One Pointed Attention by Kelsey Brookes
At 7 pm on a Monday evening, the 20-foot ceilings in World Beat Cultural Center provide a feeling of spaciousness even though nearly all of the 100 or so chairs arranged in rows in front of the stage are full, as are the couches and benches scattered throughout the 12,000-square foot renovated water tower in Balboa Park.
Akasha by Sarah Steiber
In the moments before the show begins, the crowd fills the space with the sounds of conversation and greetings, while the stage sits empty save for seven chairs, seven microphones, and seven music stands. Soon after 7:00, the houselights dim, the crowd hushes, and six actors file in silently and take their places in the chairs on stage. A woman in a striped dress stands in front of the seventh chair, which is slightly set off from others, takes up the microphone and introduces herself as Gina M. Jackson, founder of Cultural Noire Performing Arts Company and artist-in-residence at the Jacobs Center for Neighborhood Innovation.
Tear Stains Be Gone by Jean Lowe
Jackson explains that tonight’s staged reading of Flyin’ West, by Pearl Cleage, is part of the One Play One Day event, an annual series started by New York non-profit Project1Voice in 2009. On the third Monday in June, theaters across the country and the globe present staged readings of the same play by a black playwright. This is the fourth year that Jackson’s company has participated in the event.
After the introduction, a short film about Nicodemus, Kansas begins to play on an overhead screen. The actors on stage turn around in their seats to watch it. When it ends, three of the actors stand, place their scripts on their music stands, and take turns reading from the play’s introduction, which gives an overview of the Homestead Act and the Great Exodus of the post-Civil War Reconstruction era wherein thousands of “exodusters” migrated from the South to Kansas.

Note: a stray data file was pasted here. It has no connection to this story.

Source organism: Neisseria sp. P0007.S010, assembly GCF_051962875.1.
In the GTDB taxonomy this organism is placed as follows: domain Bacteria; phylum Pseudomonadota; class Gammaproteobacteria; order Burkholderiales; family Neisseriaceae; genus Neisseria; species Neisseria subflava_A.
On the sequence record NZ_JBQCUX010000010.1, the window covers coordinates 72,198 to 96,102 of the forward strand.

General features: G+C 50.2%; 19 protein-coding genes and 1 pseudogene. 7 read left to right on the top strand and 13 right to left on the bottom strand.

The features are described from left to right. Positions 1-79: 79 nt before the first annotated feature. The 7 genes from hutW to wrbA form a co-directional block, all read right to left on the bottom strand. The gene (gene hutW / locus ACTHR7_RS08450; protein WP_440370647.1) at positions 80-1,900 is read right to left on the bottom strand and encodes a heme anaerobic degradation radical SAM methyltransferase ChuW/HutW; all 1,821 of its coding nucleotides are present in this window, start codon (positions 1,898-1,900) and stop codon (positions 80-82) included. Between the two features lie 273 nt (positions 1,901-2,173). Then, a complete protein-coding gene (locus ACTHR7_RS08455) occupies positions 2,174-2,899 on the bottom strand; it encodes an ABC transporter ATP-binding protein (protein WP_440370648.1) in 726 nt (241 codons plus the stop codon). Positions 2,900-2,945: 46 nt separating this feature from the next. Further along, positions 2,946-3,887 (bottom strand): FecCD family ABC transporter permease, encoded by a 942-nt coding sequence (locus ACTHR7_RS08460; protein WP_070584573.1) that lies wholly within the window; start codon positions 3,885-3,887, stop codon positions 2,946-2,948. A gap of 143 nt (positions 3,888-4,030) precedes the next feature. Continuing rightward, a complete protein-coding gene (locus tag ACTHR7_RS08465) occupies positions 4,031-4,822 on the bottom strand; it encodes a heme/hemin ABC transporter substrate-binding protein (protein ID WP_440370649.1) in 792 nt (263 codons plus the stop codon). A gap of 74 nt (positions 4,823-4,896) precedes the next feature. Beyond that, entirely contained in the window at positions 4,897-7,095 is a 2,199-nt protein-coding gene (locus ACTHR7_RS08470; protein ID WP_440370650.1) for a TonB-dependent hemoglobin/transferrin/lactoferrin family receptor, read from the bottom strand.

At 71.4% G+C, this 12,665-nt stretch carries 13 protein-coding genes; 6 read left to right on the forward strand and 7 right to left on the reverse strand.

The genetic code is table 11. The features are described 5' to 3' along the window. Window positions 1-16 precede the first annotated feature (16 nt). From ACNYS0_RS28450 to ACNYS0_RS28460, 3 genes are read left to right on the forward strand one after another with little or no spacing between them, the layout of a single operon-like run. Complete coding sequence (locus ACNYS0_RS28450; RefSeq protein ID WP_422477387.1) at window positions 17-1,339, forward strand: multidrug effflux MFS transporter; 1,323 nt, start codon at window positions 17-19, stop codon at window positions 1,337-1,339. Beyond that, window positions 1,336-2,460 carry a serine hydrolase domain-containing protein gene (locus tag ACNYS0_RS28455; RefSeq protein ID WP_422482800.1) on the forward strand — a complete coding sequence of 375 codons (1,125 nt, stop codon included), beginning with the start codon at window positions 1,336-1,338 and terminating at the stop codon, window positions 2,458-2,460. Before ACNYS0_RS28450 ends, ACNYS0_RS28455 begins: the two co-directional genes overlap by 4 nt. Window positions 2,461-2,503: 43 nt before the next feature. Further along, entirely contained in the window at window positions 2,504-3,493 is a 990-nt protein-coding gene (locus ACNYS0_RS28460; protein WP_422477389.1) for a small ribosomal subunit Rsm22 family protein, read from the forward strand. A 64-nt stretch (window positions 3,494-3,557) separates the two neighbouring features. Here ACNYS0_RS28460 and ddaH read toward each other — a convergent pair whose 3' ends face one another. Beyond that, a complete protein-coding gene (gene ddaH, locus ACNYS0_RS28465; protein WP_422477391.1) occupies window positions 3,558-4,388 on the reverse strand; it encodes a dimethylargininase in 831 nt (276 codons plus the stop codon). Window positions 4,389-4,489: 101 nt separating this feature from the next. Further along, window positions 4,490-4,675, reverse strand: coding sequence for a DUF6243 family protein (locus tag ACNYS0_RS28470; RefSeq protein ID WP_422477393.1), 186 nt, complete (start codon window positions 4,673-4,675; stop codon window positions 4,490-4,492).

Athenaeum Music and Arts Library on Wall Street in La Jolla
For the two hours or so following the introduction, the actors read through the script. The play centers around the relationships of four black frontier women and the all-black Kansas town where they own land.
Beside me, my friend Camille takes notes in a pink notebook. Camille is particularly fond of the World Beat Center. She was here yesterday for an African dance class that turned out to be free (it didn’t used to be), but she says she hadn’t known about tonight’s reading until I invited her to come with me.
Residents Free Tuesday in Balboa Park is an obvious choice when it comes to seeking out no-cost art. It turns out that on this third Tuesday in the month of June, the San Diego Art Museum is among the five museums offering free entrance to residents. I opt instead to check out an exhibit at the Japanese Friendship Garden. The exhibit is titled 50Artists50Fish, and it’s in the Inamori Pavilion, which is deep in the garden and accessible to the general public only by taking the path down the hill, so I give myself plenty of time to enjoy both the garden and the art.
Today, the entrance to the Japanese Friendship Garden is divided into two lines, one for residents and one for non-residents. I show my I.D. to a man in a red shirt and pass the line of paying visitors. The moment I cross beneath the Japanese torii gate, the scent of jasmine meets me, and I prepare to Zen out on the garden’s asymmetry and balance. But Free Tuesday in the high season and Zen are mutually exclusive. At 1:00 pm on a summer day, the narrow path is crowded the whole way down the hill. It’s a crush of slow walkers, picture takers, and energetic children with their voices at full-volume. And when I get to the bottom, I discover that not only is the Inamori Pavilion closed for an event, and even if it weren’t, this particular exhibit will always be closed during Free Tuesday. So much for that. Fortunately, Mottainai: Waste Not is on display in the Exhibit Hall near the garden’s entrance. So that’s where I head next. At first glance, the art by Cat Chiu Phillips looks like large macramé hangings, randomly sprinkled with film reels, cassette tapes, floppy discs, and other found items. A closer look reveals that the hangings have been created with the film and the tape.
In 2015, Philips told the Ramona Journal, “As consumers, our attention span is really fast. When you first look at the piece, you miss the details. But that’s where the beauty is.”